Defendant argues that, taken altogether, the evidence supported a compelling inference that someone other than defendant perpetrated the killing or, at least, robbed the victim. By way of support for his position, defendant notes that the trial court, before denying the motion to dismiss, acknowledged that "this is a close case." In sum, defendant argues, the evidence here, taken in a light most favorable to the State, was "sufficient only to raise a suspicion or conjecture as to whether the offense charged was committed" by defendant. State v. Evans,
The State contends that substantial evidence was presented tending to show that defendant killed the victim while perpetrating a felony in the instant case. As a threshold matter, defendant had a strong motive to rob the victim because he wanted to use the money to facilitate a reconciliation with his girlfriend and daughter. Michelle Hiatt's mother testified that she had told defendant that one reason his relationship with her daughter would not work was because they had no home of their own. Not coincidentally, the State argues, one of the first things defendant did after the robbery-murder was rent a mobile home. In addition, numerous witnesses testified that defendant on various occasions stated how easy it would be to hit the victim on the head and rob him. The State also labels as spurious defendant's argument that the large amount of cash defendant possessed in the wake of the murder was derived from drug deals and legitimate employment. The testimony regarding drug-related money was provided by the defendant's brother, Danny Benson, and was uncorroborated and likely self-serving and exculpatory in design. No substantive evidence suggests that defendant was involved in the drug trade, and he certainly did not lead the life-style of a drug dealer. Also, the $160.00 defendant earned as a farm laborer does not account for his extravagance in the wake of the murder. Finally, there was substantial evidence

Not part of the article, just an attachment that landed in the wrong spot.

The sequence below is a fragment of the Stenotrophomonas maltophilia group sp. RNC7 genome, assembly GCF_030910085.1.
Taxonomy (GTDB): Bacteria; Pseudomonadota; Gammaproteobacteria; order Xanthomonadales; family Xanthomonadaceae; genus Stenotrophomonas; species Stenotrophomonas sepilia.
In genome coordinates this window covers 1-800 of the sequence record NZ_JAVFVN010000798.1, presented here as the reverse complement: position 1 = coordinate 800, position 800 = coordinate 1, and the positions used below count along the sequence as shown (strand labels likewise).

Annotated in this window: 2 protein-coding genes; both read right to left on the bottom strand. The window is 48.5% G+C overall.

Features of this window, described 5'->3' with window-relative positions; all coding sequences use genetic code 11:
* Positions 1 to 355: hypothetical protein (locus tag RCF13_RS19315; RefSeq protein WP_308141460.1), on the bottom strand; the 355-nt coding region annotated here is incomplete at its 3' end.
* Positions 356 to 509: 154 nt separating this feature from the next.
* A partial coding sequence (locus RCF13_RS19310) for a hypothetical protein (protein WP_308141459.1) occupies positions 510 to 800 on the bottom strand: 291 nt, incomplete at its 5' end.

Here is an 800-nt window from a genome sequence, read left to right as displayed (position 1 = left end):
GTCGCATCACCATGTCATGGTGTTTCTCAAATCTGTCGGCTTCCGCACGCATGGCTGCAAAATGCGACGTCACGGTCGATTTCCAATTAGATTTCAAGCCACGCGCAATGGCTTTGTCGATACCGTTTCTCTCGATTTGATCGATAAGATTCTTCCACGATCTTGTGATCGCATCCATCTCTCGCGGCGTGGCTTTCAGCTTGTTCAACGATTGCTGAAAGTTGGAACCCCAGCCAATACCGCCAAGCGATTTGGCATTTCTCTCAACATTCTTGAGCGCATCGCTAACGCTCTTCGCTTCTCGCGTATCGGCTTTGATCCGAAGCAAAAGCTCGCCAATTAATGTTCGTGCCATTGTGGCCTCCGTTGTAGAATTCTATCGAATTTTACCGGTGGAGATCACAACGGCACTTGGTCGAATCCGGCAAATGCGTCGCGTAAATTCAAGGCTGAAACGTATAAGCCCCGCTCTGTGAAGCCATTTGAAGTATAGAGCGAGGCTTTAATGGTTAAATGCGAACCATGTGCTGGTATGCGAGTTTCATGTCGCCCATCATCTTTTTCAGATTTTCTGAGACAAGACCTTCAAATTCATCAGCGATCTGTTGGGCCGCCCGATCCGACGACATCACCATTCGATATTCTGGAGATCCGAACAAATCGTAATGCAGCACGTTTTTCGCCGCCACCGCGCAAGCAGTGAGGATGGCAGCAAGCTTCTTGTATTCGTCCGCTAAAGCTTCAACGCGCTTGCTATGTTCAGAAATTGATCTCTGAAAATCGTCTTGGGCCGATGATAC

The law attending our review of denials of motions to dismiss in criminal trials is well settled. In State v. Powell,
Id. at 98, 261 S.E.2d at 117 (citations omitted). In conducting our analysis, we must view the evidence in the light most favorable to the State, giving the State the benefit of all reasonable inferences. State v. Small,
We agree with the State that there exists substantial evidence that defendant killed the victim while engaged in a robbery of the victim. The evidence of defendant's presence at the murder scene around the time of the victim's death, while not unequivocal, is strong. There also exists strong evidence that defendant had a motive for committing the robbery-murder of the victim; he had a great desire to reconcile with his girlfriend and child and felt that obtaining a large amount of cash in a quick fashion was the only means to that end. Defendant was aware that the victim carried a large amount of money on his person and that because of the victim's advanced age, it would be easy to forcibly obtain the money. Indeed, defendant himself had often spoken of the ease with which the crime could be accomplished, stating that the victim could easily be hit on the head and have his money taken—the very modus operandi employed in the victim's actual murder. In sum, viewed in the light most favorable to the State, there exists substantial evidence to support defendant's first-degree murder conviction under the felony murder theory. See N.C.G.S. § 14-17 (Supp.1991).